Our amended and restated memorandum and articles of association will provide that, if we wind up for any other reason prior to the consummation of our initial business combination, we will follow the foregoing procedures with respect to the liquidation of the trust account as promptly as reasonably possible but not more than ten business days thereafter, subject to applicable Cayman Islands law.

 

Limited payments to insiders

There will be no finder’s fees, reimbursements or cash payments made by the company to our sponsor, officers or directors, or their affiliates, for services rendered to us prior to or in connection with the completion of our initial business combination, other than the following payments, none of which will be made from the proceeds of this offering and the sale of the private placement warrants held in the trust account prior to the completion of our initial business combination:

 

   

Repayment of up to an aggregate of $300,000 in loans made to us by our sponsor to cover offering-related and organizational expenses;

 

   

Payment for office space, secretarial and administrative services to an affiliate of our sponsor, in the amount of $10,000 per month;

 

   

Subject to approval by our board of directors, payments of up to $13,000 per month to members of our management team for services rendered to us commencing on the date that our securities are first listed on the through the earlier of consummation of our initial business combination and our liquidation;


 

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Reimbursement for any out-of-pocket expenses related to identifying, investigating, negotiating and completing an initial business combination; and

 

   

Repayment of loans which may be made by our sponsor or an affiliate of our sponsor or certain of our officers and directors to finance transaction costs in connection with an intended initial business combination. Up to $1,500,000 of such loans may be convertible into warrants of the post-business combination entity at a price of $1.25 per warrant at the option of the lender. The warrants would be identical to the private placement warrants. Except for the foregoing, the terms of such loans, if any, have not been determined and no written agreements exist with respect to such loans.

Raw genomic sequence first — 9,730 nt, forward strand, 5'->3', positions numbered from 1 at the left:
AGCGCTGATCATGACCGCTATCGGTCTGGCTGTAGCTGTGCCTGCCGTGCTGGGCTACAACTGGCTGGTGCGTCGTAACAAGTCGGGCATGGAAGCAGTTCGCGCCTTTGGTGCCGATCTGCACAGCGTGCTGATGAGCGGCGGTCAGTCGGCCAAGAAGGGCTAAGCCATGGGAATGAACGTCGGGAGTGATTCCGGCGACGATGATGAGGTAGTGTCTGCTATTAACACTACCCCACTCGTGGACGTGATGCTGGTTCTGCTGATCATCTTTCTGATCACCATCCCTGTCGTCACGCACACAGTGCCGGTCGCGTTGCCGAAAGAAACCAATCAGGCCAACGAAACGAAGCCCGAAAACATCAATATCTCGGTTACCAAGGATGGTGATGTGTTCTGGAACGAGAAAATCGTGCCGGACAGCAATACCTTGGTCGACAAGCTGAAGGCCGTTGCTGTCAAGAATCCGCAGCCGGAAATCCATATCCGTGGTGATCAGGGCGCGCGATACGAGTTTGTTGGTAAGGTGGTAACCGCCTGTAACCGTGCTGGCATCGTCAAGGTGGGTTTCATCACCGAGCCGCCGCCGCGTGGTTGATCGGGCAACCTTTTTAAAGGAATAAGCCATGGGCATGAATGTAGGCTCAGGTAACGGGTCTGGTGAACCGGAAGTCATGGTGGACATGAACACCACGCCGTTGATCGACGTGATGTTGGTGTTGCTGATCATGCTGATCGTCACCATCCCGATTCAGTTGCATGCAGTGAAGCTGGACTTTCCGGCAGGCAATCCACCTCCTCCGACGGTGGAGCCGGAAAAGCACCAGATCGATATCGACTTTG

Any such payments will be made either (i) prior to our initial business combination using proceeds of this offering and the sale of the private placement warrants held outside the trust account or from loans made to us by our sponsor or an affiliate of our sponsor or certain of our officers and directors or (ii) in connection with or after the consummation of our initial business combination.

 

Audit committee

We will establish and maintain an audit committee, which will be composed entirely of independent directors. Among its responsibilities, the audit committee will review on a quarterly basis all payments that were made by us to our sponsor, officers or directors, or their affiliates and monitor compliance with the other terms relating to this offering. If any noncompliance is identified, then the audit committee will be charged with the responsibility to promptly take all action necessary to rectify such noncompliance or otherwise to cause compliance with the terms of this offering. For more information, see the section entitled “Management—Committees of the Board of Directors—Audit Committee.”

 

Indemnity

Our sponsor has agreed that it will be liable to us if and to the extent any claims by a third party (other than our independent auditors) for services rendered or products sold to us, or a prospective target business with which we have discussed entering into a transaction agreement, reduce the amount of funds in the trust account to below (1) $10.20 per public share or (2) such lesser amount per public share held in the trust account as of the date of the liquidation of the trust account due to reductions in the value of the trust assets, in each case net of the interest which may be withdrawn to pay taxes, except as to any claims by a third party who executed a waiver of any and all rights to seek access to the trust account and except as to any claims under our indemnity of the underwriter of this offering against certain liabilities, including liabilities under the Securities Act. Moreover, in the event that an executed waiver is deemed to be unenforceable against a third party, our sponsor will not be responsible to the extent of any liability for such third-party claims. We have not independently verified whether our sponsor has sufficient funds to satisfy its indemnity obligations and believe that our sponsor’s only